Sometimes, when you’re faced with a blank page, the thought of filling that page with even one word of your own is Just. Too. Daunting. Here’s an exercise for those days. You won’t need to write a single wordyou’ll be taking words away.
Find a paragraph of someone else’s writing. It can be a passage from a story or essay, a section of a news article, whatever. Cross off or delete words and create a mini-story (or story fragment) of 60 words or less from the remaining words. For an extra challenge, keep the original paragraph’s word order.
Here is a passage to get you started, from Tom Junod’s essay “My Mom Couldn’t Cook,” in Esquire:
See, I had figured that my mother hated cooking for the obvious reason that she hated cooking for my father. She could never satisfy him. Indeed, she hated cooking for him so much that he kept their marriage intact by absolving her of the responsibility — by taking her with him to Roosevelt Raceway, where they ate at the Cloud Casino, while I stayed home and panfried a shell steak in the salted pan and made spaghetti with butter-and-cheese. But I was absolved of responsibility as well. I was in high school, stoned and rapacious and suddenly free to be disloyal, by which I mean I was suddenly free to tell the truth. Like most human beings, I grew up making the connection between food and love; what I began to realize when I started cooking for myself was that the more necessary connection was between food and honesty. My parents were both charmingly dishonest people; my father’s lies were such that he couldn’t admit them except to urge me to develop, like him, “a little larceny in your soul,” but my mother could, since most of her lies were about food. “Oh, I’m a terrible fibber,” she’d say, and then blithely assert that the Mott’s applesauce she’d doctored with lemon and cinnamon was “homemade” or that she’d spent “hours over a hot stove” cooking the package of frozen Banquette fried-chicken drumsticks on our plates. She’d say this with a knowing cackle that served simultaneously as an admission of guilt and as a warning that we must never say that she was guilty. Food was love, all right, and we had to tell my mom that we loved her by buying into her “fibs” about it. To do otherwise was not only to make her cry but also to risk the wrath of my dad, who was as fearsome in his defense of my mother as he was in his attacks upon her. And so dinnertime became an exercise in swallowing a fiction that everybody knew was untrue, and the story that was repeated over and over and over again in my family (the other enforced fiction in my family being the fiction that the story you were hearing for the hundredth time was a story you’d never heard before) was the time my mother made a huge vat of her “homemade” applesauce for my brother’s wrestling-team dinner and my brother ate the whole thing in order to spare my mother the knowledge that nobody else did.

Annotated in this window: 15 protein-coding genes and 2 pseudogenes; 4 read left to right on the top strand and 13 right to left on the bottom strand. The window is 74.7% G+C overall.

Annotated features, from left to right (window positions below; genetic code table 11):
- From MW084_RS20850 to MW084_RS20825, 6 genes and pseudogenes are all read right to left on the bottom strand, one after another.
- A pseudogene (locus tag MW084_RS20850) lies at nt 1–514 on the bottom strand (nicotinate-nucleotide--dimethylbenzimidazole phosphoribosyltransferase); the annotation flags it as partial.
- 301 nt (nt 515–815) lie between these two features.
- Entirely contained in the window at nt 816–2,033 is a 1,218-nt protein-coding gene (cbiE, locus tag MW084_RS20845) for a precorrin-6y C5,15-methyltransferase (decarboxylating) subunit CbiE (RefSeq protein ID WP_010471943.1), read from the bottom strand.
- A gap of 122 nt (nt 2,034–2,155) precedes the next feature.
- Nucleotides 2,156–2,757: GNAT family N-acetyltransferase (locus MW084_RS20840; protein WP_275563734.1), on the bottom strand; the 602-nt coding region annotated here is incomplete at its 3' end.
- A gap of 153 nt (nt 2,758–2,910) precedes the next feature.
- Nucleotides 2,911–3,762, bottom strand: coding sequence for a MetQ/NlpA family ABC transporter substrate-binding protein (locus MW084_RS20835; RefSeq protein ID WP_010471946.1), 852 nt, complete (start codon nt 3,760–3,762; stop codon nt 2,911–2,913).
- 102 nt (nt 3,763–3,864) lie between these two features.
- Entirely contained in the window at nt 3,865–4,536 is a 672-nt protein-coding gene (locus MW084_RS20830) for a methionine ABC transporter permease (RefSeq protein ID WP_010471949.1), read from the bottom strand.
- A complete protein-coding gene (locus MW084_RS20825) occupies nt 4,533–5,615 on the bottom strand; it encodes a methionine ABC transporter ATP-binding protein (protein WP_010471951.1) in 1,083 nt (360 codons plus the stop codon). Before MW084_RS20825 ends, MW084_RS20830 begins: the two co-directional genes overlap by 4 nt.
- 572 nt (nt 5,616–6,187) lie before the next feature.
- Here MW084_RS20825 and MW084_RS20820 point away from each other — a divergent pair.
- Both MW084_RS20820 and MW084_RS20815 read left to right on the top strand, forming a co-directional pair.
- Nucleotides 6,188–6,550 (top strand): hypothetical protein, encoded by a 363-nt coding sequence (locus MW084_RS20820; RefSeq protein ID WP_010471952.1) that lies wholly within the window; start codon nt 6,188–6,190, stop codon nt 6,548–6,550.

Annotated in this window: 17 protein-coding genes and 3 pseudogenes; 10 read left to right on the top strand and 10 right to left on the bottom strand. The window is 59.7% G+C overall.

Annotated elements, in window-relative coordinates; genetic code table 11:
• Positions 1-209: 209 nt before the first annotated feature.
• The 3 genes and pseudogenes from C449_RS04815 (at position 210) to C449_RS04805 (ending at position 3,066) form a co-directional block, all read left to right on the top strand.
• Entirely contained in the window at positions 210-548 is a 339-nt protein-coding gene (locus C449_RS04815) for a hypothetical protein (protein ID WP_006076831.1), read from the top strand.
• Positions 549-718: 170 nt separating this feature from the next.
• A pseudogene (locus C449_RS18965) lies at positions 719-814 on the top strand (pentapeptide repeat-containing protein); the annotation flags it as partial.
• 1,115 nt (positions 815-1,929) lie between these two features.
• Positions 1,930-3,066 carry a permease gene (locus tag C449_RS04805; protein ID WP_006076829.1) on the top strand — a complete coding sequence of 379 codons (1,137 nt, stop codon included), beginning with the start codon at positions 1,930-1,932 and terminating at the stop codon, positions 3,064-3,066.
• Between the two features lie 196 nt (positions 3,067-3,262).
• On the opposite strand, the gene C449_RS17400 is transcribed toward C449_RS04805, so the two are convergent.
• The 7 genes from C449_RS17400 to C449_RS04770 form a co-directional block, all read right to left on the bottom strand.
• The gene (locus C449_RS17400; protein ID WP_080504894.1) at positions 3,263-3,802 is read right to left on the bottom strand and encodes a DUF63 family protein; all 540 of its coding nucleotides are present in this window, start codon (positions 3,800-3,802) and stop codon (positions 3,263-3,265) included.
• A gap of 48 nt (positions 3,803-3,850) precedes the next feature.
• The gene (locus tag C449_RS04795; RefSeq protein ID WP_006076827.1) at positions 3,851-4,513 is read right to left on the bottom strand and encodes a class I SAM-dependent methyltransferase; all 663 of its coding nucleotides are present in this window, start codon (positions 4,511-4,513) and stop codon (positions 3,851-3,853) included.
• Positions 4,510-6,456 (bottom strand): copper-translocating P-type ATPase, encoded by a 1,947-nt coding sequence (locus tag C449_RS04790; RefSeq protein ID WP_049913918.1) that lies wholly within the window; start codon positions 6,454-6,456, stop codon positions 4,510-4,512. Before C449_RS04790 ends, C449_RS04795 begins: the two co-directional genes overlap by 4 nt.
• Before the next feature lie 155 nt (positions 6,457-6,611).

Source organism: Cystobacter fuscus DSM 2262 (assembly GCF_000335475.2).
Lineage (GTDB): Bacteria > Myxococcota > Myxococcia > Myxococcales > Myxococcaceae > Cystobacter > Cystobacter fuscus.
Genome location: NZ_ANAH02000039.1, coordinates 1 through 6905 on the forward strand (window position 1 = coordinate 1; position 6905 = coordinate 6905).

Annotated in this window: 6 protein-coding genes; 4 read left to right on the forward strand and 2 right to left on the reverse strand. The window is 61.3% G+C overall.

This exercise based on a recent Crazyhorse “Cross-off” Contest. It’s great for those times you feel utterly stuck, because it asks you to go about writing in a completely different way: taking away rather than adding, using someone else’s words to create something new of your own. It shakes up your approach, and often when you’re stuck, that’s all that’s really needed.